Akbar, 24 years old male, factory worker presented to us with a complaint of synergistic movement of both upper limbs that create difficulty during his work and the condition persists since birth Synkinesis is a neurological symptom in which a voluntary muscle movement causes the simultaneous involuntary contraction of other muscles. An example might be smiling inducing an involuntary contraction of the eye muscles, causing a person to squint when smiling. Facial and extraocular muscles are affected most often; in rare cases, a person’s hands might perform mirror movements. Synkinesis is usually caused by dysfunction of a particular nerve. Potential causes include improper healing after nerve trauma or neurodegeneration, as occurs in Parkinson’s disease. In congenital cases, mutations of genes involved in nerve growth, specifically axonal growth have been found. Rarely, it occurs as part of syndromes with neuroendocrine problems, such as Kallman syndrome. The prognosis is usually good with normal intelligence and lifespan. Treatment depends on the cause, but is largely conservative with facial retraining or mime therapy, if needed, while Botox and surgery are used as last resort.
Bimanual Synkinesis occurs when left and right upper limbs, especially the hands and fingers execute exactly the same movement even though only one hand is intentionally moved. It is also called “mirror hand movements” and persists throughout life. When it occurs by itself without other associated signs and symptoms it is associated with normal intelligence and lifespan. It can also develop in the course of Parkinson’s disease. In association with other abnormalities, mirror hand movements are a hallmark of Kallmann syndrome. Genetic mutations associated with (congenital) mirror hand movements are in the DCC (gene) or RAD51 gene, which account for about 35 percent of cases. In DCC mutation, impaired or missing netrin 1 receptor protein impairs control of axon growth during nervous system development.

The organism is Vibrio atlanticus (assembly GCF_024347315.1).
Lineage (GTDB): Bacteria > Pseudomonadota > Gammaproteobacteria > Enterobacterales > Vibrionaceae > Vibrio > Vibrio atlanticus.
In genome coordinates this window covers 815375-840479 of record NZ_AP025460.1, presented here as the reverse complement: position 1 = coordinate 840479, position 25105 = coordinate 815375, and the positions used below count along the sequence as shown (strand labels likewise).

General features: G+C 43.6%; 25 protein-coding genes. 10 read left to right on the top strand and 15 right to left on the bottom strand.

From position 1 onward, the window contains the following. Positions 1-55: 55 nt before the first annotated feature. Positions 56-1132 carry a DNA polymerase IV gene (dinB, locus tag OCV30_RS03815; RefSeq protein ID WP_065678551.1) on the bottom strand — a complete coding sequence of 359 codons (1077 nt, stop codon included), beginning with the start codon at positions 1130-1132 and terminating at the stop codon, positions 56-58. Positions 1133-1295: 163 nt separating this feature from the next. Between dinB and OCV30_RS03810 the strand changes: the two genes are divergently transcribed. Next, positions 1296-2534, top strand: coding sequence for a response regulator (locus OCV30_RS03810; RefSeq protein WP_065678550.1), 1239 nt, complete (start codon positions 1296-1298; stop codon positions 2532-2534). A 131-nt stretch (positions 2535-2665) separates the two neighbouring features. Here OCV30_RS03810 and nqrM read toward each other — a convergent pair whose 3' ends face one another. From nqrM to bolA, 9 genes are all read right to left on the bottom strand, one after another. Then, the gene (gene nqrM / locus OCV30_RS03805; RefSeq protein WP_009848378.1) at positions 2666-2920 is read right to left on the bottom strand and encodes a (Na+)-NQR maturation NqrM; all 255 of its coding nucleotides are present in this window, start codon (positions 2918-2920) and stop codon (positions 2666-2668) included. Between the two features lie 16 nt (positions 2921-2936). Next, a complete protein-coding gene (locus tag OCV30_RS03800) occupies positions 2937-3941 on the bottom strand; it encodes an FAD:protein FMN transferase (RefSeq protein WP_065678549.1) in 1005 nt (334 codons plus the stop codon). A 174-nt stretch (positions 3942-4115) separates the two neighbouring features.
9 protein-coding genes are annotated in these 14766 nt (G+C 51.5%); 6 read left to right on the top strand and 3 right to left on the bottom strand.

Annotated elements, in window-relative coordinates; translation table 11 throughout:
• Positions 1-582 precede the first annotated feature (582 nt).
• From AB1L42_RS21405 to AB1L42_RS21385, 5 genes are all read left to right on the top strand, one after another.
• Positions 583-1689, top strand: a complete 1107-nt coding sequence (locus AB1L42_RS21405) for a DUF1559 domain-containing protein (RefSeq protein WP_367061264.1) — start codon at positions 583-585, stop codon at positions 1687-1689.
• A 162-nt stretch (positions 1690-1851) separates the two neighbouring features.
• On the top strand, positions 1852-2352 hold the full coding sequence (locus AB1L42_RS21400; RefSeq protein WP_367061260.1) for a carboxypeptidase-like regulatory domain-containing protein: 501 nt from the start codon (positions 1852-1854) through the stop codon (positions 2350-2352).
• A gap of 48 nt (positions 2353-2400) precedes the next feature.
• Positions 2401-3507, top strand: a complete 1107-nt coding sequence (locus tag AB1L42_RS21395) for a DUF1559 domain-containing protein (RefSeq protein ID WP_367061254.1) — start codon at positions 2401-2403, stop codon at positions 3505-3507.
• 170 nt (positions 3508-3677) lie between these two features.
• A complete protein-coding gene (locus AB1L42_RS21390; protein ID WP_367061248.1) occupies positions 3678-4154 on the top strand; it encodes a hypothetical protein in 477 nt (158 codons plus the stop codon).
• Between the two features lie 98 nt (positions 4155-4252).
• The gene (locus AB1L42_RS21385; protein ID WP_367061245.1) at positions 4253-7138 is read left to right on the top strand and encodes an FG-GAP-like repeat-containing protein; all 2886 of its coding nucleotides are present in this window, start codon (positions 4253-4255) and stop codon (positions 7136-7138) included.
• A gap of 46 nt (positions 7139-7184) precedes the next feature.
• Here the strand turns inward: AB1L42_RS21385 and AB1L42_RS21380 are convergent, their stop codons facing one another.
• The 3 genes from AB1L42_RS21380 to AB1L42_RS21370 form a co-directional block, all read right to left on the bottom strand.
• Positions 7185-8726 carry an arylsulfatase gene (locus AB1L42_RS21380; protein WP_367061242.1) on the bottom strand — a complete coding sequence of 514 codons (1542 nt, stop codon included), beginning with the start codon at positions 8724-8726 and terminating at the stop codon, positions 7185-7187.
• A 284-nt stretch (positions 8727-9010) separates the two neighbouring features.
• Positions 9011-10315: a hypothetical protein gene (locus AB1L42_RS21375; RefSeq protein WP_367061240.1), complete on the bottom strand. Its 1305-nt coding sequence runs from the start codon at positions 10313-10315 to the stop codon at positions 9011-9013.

Almost all cases of synkinesis develop as a sequel to nerve trauma. (The exception is when it is congenitally acquired as in Duane-Retraction Syndrome and Marcus Gunn phenomenon.) Trauma to the nerve can be induced in cases such as surgical procedures, nerve inflammation, neuroma, and physical injury.